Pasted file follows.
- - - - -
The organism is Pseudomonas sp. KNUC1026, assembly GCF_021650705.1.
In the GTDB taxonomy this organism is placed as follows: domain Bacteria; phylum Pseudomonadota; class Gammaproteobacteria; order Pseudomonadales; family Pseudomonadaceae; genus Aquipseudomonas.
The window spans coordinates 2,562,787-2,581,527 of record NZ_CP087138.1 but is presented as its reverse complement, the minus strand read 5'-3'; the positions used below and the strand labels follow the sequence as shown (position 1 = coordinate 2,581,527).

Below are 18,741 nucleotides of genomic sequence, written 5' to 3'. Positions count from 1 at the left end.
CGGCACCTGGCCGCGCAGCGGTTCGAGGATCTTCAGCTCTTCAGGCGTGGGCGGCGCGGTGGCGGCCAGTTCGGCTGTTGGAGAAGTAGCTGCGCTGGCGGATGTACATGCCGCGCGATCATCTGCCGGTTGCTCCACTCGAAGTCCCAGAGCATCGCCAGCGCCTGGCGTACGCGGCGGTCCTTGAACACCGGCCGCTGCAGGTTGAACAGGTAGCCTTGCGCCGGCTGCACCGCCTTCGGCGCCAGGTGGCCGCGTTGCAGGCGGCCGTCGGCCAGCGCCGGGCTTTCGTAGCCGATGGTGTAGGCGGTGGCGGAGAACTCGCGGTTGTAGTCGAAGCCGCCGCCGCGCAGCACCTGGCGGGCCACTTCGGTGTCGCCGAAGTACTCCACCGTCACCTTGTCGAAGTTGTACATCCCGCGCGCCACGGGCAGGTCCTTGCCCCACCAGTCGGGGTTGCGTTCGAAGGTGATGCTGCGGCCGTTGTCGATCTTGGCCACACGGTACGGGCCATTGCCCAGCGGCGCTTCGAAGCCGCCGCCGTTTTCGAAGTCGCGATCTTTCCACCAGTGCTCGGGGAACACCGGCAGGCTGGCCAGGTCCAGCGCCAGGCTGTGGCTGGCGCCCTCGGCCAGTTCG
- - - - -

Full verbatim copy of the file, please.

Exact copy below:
The organism is Pseudomonas sp. KNUC1026, assembly GCF_021650705.1.
In the GTDB taxonomy this organism is placed as follows: domain Bacteria; phylum Pseudomonadota; class Gammaproteobacteria; order Pseudomonadales; family Pseudomonadaceae; genus Aquipseudomonas.
The window spans coordinates 2,562,787-2,581,527 of record NZ_CP087138.1 but is presented as its reverse complement, the minus strand read 5'-3'; the positions used below and the strand labels follow the sequence as shown (position 1 = coordinate 2,581,527).

Below are 18,741 nucleotides of genomic sequence, written 5' to 3'. Positions count from 1 at the left end.
CGGCACCTGGCCGCGCAGCGGTTCGAGGATCTTCAGCTCTTCAGGCGTGGGCGGCGCGGTGGCGGCCAGTTCGGCTGTTGGAGAAGTAGCTGCGCTGGCGGATGTACATGCCGCGCGATCATCTGCCGGTTGCTCCACTCGAAGTCCCAGAGCATCGCCAGCGCCTGGCGTACGCGGCGGTCCTTGAACACCGGCCGCTGCAGGTTGAACAGGTAGCCTTGCGCCGGCTGCACCGCCTTCGGCGCCAGGTGGCCGCGTTGCAGGCGGCCGTCGGCCAGCGCCGGGCTTTCGTAGCCGATGGTGTAGGCGGTGGCGGAGAACTCGCGGTTGTAGTCGAAGCCGCCGCCGCGCAGCACCTGGCGGGCCACTTCGGTGTCGCCGAAGTACTCCACCGTCACCTTGTCGAAGTTGTACATCCCGCGCGCCACGGGCAGGTCCTTGCCCCACCAGTCGGGGTTGCGTTCGAAGGTGATGCTGCGGCCGTTGTCGATCTTGGCCACACGGTACGGGCCATTGCCCAGCGGCGCTTCGAAGCCGCCGCCGTTTTCGAAGTCGCGATCTTTCCACCAGTGCTCGGGGAACACCGGCAGGCTGGCCAGGTCCAGCGCCAGGCTGTGGCTGGCGCCCTCGGCCAGTTCG